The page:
4 Things To Know About Workplace Hair Discrimination

Despite the specific laws and regulations across the United States that prohibit discrimination in the workplace, many employees still experience an unfair treatment that rests on certain characteristics. This is where hair discrimination enters the picture. Generally, hair discrimination happens when an employer implements a hair and grooming policy that promotes unequal treatment of employees based on their hair types. This type of discrimination significantly affects Black Americans and other minorities because of their natural hair, which isn’t straight nor colored.

Specifically, hair discrimination is based on the notion that having straight hair is more acceptable since it’s clean, neat, and professional-looking. That said, many employers have established grooming standards that call for employees to present themselves in a particular way to customers. The issue arises as a result of the fact that these policies tend to discriminate against employees with curly or textured hair types. And sadly, this is not a new concept as US laws have discriminated black hair since 1700s.

However, for employees who are unfamiliar with this, below are the four things you need to know about workplace hair discrimination: 

1. Hair Discrimination Can Be Associated With Race Discrimination

It’s important to know that hair can be considered a determining characteristic of an individual’s race. As a result, any discrimination directed at your hair can also be regarded as a form of racism. For this reason, many states have started to enact laws designed to forbid a hostile work environment.  

Employers who are found to be discriminating against employees based on their hair types may be held liable according to their state laws. Some states that illegalize hair discrimination in the workplace include California, New York, New Jersey, Pennsylvania, Texas, and Virginia. 

2. CROWN Act Protects Employees From Hair Discrimination

As mentioned above, many states have adopted laws that protect Black people and those with textured hair types against discrimination, especially at work. One of these laws is called the CROWN (Create a Respectful and Open World for Natural Hair) Act. It aims to prohibit discrimination based on hair types and textures by requiring employers to review their grooming and hair policies that may have an effect on Black Americans.  

So, employers whose state is covered by the provisions of the CROWN Act should comply with the rules and regulations regarding workplace hair discrimination. Otherwise, they may get into huge legal trouble when they commit the following examples of hair discrimination: 

  • Implementing a grooming policy that forbids longer hair, which, in effect, affects Black people and other minority groups. 
  • Having a grooming policy that bans braids, twists, Bantu knots, and other hairstyles which are associated with Black Americans.  
  • Carrying out a grooming policy that forces employees to use chemicals and other methods to change their hair’s textures to comply with the company’s standards on appearance.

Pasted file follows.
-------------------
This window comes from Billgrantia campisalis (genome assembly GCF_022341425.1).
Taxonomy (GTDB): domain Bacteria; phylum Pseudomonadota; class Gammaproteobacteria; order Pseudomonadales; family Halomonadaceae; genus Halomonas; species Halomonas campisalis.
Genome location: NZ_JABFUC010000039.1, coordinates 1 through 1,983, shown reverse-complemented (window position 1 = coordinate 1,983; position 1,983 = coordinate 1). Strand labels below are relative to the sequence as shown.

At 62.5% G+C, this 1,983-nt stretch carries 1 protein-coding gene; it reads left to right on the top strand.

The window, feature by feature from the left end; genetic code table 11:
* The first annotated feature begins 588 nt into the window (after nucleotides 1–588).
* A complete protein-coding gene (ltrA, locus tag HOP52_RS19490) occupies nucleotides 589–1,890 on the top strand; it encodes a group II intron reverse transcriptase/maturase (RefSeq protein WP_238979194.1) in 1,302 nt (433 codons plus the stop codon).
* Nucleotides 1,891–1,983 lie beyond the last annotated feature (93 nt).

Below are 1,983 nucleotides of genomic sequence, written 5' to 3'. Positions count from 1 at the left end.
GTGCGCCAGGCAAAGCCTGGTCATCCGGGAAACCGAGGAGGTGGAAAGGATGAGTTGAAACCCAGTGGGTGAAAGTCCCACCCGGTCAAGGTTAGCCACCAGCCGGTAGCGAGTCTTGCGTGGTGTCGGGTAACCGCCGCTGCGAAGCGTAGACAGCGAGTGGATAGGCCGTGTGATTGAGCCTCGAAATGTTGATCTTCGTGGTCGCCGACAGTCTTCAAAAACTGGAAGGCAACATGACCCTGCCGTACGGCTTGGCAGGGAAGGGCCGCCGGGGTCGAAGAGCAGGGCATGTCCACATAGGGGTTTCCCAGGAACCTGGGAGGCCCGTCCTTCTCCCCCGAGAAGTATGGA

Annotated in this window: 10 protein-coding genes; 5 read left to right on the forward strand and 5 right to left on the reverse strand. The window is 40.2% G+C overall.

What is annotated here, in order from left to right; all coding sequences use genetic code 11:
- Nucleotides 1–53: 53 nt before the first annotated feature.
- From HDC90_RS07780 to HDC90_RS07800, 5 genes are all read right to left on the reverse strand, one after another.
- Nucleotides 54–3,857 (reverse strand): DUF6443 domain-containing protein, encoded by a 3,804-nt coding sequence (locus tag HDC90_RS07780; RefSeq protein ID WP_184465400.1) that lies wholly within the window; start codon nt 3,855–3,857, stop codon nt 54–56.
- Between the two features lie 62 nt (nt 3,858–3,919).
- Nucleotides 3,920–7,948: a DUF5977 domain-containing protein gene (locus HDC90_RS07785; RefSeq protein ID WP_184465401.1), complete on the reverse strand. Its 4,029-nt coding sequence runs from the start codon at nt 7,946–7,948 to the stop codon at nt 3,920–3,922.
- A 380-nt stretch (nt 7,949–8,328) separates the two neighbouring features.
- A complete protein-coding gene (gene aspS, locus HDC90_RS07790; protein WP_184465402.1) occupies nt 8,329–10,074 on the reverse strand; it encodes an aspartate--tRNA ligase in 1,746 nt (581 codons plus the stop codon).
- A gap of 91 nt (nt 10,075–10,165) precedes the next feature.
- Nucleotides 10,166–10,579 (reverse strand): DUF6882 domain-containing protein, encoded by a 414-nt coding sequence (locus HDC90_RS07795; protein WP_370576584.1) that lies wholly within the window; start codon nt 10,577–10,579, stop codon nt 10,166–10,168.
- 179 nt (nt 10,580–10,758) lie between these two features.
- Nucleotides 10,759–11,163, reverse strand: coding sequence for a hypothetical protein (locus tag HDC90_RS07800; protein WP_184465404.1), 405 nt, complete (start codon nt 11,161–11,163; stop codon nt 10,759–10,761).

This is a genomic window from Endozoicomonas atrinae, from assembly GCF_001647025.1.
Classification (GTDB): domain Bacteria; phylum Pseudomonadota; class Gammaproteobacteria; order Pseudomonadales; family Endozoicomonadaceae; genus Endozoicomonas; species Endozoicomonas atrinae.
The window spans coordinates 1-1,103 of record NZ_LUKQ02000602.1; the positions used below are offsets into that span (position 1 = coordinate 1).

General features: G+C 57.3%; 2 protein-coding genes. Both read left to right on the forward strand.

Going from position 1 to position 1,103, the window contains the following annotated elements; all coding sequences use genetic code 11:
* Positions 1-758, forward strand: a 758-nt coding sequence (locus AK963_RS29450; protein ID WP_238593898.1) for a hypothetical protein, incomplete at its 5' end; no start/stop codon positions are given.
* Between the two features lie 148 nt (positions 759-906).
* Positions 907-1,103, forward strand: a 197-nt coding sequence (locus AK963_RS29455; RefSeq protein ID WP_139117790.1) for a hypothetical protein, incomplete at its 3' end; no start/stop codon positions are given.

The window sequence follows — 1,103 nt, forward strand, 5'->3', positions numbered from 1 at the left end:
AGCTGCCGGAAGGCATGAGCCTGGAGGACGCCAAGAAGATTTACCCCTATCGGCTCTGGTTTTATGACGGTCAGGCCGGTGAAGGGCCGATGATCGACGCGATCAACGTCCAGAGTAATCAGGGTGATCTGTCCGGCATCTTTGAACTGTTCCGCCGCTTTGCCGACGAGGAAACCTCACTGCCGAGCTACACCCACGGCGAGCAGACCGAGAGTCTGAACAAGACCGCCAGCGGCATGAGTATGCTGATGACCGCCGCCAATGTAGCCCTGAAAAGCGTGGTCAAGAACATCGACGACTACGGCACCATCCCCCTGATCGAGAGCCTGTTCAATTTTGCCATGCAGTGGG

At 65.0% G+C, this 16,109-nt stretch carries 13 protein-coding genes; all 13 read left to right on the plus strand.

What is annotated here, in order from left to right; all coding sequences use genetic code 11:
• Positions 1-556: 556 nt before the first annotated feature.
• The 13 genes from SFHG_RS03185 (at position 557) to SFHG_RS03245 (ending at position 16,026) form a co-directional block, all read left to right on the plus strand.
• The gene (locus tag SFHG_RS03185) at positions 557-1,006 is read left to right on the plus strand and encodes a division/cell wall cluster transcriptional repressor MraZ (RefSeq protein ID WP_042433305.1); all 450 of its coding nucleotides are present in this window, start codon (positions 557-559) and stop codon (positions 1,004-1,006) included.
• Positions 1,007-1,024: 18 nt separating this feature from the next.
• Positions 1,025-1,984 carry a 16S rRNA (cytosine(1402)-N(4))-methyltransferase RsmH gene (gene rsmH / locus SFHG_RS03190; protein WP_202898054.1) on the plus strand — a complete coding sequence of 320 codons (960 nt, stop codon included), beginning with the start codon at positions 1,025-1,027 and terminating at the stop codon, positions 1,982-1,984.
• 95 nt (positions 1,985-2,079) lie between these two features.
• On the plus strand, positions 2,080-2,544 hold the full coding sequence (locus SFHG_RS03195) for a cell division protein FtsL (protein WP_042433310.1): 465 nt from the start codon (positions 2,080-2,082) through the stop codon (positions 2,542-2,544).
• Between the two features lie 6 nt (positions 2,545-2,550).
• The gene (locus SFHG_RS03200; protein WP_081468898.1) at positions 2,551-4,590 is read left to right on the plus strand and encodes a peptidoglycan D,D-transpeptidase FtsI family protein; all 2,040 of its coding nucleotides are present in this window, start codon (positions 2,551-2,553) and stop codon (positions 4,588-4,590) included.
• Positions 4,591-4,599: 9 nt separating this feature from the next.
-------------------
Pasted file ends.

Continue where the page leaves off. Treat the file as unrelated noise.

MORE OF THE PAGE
3. Victims Of Hair Discrimination May File A Workplace Discrimination Claim

Given the laws associated with hair discrimination, victims of this unacceptable act may avail themselves of legal recourse. Since workers have the right not to be discriminated against because of their physical characteristics, including their hair types.

That said, anyone who has been a victim of hair discrimination in their workplace may file a workplace discrimination claim against the erring employer. It’s usually submitted to the federal Equal Employment Opportunity Commission (EEOC) or other regulatory bodies that recognize anti-discrimination laws.

But an affected employee may consider talking to a good lawyer to know what course of action suits their situation. The legal professional will assess the circumstances of their case and deal with the claim on their behalf.

4. Victims Of Hair Discrimination May Avail Of Some Corrective Measures

Suppose the EEOC or the regulatory body authorized to hear and decide workplace discrimination claims find the erring employer guilty of a discriminatory practice. In that case, the victims may then avail themselves of remedies or corrective measures. For example, the employer involved will be mandated to stop their discriminatory practices to prevent future cases of workplace discrimination. They must also pay the affected employee’s lawyer fees and other court expenses. However, if the employer is guilty of malicious discriminatory practices, the court may award punitive damages to the employee.

On the other hand, an employee who has been denied promotion may be placed in the promoted position and receive the necessary benefits. Also, if that employee has been terminated due to a specific hairstyle, they may request reinstatement in their previous job position. All these are available remedies for employees who are victims of workplace hair discrimination. 

Conclusion

Facing workplace hair discrimination can be frustrating, primarily when it affects an employee’s work performance and morale. Fortunately, by keeping the information mentioned above in mind, employees will know how to protect themselves against hair discrimination and ensure a healthy work environment for themselves.

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